In 1980, my Mom had a brain aneurysm. She was 36. She was in a coma for many weeks, and should likely have died. She had a stroke, became blind in one eye, had to be fed by a tube through to her stomach for several years, and lost almost all her memory–but somehow she survived.

Before the aneurysm she was a very active person: tree-planting, milking cows, raising teenagers, helping to create a craft centre in Edson, Alberta. She was so big-hearted that she would welcome any young family members to come, at one point she was taking care of 8 children, only 3 of whom she gave birth to.

Image
Uli Rossier (1979?)

Art is by far the most important thing in my Mom’s life… in many senses of the word… my Dad’s name is Art. Below is a picture of them tossing coins into the fountain at Zocalo.

Image
Art and Uli Rossier (2013)

But Art in general is also vital for my Mom, and we are very fortunate to have the Nina Haggerty Centre.

Image
Painting at the Nina Haggerty Centre

The Nina, as some people call it, is a fantastic organization that supports artists with a wide range of physical and cognitive capacities. Painting, and making art at the Nina gives my Mom, the Artist, a place to share her joy with the rest of the world!

IMG_6669

 

 

 

 

Pyramid Lake – Jasper national park

Jasper National Park has a lot of beautiful places to explore. IMG_0999One that I’ve just visited is remarkably accessible, no need to hike 3 days into the back country… just drive to the end of a clearly marked road that leaves the North side of Jasper!

Pyramid Lake, Alberta
Pyramid Lake, Alberta

I started with a coffee and pastry at the Bear’s Paw Bakery on Pyramid Road and then just followed the Pyramid road straight(ish) North for 5 km.

It was a gorgeous morning of strolling around in the crystal clear air, the only sounds were birds and… the cracking of the lake ice!

There were no other people on the island, and no cars could drive by because the road stops just past the beginning of the walk.

Pyramid Mountain is a very distinctive reddish mountain, and yes, from the right angle it is pyramid shaped!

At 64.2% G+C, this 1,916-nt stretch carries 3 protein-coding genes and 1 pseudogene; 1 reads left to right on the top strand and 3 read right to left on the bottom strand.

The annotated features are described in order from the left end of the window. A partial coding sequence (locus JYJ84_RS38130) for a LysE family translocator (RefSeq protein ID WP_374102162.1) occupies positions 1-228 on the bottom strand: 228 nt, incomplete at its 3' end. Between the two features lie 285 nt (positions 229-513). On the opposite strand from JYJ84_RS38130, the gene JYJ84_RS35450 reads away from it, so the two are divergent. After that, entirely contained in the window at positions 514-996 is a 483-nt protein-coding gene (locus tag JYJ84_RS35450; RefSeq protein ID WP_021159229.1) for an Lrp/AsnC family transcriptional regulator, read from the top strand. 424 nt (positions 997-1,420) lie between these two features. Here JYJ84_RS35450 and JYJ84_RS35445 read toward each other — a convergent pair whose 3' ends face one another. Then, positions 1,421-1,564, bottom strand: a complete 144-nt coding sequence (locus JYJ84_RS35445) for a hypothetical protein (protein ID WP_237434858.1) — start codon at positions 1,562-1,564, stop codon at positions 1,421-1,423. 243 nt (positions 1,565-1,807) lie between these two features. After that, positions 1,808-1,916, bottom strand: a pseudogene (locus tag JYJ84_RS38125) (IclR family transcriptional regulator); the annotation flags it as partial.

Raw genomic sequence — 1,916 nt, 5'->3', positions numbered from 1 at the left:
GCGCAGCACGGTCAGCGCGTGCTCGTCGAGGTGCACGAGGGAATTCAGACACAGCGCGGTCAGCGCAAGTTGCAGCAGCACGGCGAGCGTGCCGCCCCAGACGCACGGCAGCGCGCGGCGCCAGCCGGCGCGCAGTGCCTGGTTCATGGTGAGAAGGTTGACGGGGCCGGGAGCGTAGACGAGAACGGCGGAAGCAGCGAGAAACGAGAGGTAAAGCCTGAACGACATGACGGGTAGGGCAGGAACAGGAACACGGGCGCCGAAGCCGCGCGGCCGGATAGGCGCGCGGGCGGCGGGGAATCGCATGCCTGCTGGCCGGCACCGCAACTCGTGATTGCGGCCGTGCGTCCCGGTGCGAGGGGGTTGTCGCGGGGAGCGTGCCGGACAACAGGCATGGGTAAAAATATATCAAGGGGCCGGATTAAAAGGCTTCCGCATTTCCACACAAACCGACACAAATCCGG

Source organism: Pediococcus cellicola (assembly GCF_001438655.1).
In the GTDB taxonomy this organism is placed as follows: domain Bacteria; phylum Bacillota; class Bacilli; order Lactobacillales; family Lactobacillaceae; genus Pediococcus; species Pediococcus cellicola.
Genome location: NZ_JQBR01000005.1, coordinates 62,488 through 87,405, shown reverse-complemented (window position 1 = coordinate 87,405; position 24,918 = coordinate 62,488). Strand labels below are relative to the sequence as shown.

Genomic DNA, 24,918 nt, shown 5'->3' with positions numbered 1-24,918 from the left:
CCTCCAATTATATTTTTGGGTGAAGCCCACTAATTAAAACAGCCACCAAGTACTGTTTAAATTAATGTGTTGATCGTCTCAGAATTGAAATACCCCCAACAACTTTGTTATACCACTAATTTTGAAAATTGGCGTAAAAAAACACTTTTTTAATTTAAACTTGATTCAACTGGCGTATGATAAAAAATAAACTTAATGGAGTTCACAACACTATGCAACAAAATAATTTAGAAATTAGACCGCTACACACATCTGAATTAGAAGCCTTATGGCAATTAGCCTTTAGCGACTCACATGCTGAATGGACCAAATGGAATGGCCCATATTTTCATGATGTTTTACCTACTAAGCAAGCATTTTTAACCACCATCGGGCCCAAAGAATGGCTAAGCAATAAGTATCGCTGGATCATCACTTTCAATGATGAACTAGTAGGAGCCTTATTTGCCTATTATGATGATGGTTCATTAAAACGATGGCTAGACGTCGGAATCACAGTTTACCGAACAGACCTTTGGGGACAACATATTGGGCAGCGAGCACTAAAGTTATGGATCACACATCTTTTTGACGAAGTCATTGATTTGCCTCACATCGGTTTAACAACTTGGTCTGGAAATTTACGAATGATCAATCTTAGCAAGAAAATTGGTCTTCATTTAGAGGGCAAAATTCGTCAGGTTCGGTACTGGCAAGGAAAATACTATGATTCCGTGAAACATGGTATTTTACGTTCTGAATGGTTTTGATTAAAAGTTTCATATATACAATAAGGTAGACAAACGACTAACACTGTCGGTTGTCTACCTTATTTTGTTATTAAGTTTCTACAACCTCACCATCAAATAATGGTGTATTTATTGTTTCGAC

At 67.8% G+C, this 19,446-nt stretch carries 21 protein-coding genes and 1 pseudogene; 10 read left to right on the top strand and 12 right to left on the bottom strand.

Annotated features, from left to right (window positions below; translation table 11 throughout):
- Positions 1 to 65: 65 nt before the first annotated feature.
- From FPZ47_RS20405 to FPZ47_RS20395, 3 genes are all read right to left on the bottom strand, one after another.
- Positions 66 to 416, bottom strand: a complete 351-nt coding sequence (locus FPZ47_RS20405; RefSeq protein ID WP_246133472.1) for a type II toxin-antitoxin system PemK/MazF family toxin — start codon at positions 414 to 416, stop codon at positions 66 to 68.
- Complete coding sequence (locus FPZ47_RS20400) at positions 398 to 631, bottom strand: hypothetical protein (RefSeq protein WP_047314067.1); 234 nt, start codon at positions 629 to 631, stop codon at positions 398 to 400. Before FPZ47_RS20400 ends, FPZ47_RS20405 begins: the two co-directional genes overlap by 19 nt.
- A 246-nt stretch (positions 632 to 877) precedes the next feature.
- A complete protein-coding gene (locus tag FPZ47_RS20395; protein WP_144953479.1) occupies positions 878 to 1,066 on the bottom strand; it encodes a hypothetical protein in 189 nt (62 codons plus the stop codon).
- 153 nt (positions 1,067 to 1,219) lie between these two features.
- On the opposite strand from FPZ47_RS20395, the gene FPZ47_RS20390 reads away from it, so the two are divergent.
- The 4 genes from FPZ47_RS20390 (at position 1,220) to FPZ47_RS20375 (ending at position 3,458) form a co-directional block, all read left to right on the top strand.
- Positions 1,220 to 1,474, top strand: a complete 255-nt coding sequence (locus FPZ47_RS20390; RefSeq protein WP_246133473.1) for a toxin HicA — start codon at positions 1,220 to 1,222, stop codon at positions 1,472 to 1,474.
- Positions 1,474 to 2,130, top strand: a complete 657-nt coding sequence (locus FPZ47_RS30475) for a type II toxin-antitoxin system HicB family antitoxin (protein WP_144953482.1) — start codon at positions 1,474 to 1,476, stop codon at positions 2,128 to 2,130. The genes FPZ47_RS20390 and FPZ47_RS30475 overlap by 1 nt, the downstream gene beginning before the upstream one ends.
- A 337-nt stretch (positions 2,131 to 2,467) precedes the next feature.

And if you take the time to look carefully into the forest… you might be lucky enough to find some wildlife. This is what I saw one morning: 2 mule deer, 2 coyotes, 25 wapiti. Pyramid_Mountain

Celebrating Kathleen

Kathleen Newman’s Solitudes is at the Extension Gallery at Enterprise Square until April 10th. This is her final project for the Visual Arts Certificate through the Faculty of Extension at University of Alberta.

Solitudes opening
Solitudes opening

Kathleen has a very relaxing painting style, full of warm colour and comfortable settings. Her subjects are people and things she knows very well, and it shows.

Solitudes at Extension Gallery
Solitudes at Extension Gallery

 

Serendipity’s snowy swirls

I had a series of serendipitous events last weekend:

On Saturday, Edmonton was buried in a thick blanket of snow. Here’s a link to the Edmonton Journal article about weather warnings. So I went to help shovel the snow at my Mom’s, this is where the serendipity started:

1st seredipity: After I finished shoveling, I helped my Mom navigate the snowbanks down to a nearby cafe. My plan was to have a nice warm drink and to ‘let’ her beat me in a few games of cards. As we walked in we heard the warm sounds of Christmas music flowing out from the back of the cafe. I IMG_9447looked closer and it turned out that the violin player in the duo was a very good friend of the family! Izumi is a wonderful violin player (and music instructor) from Japan, and she was collaborating with a very strong minstrel from Chile; for the first time that day, in that cafe!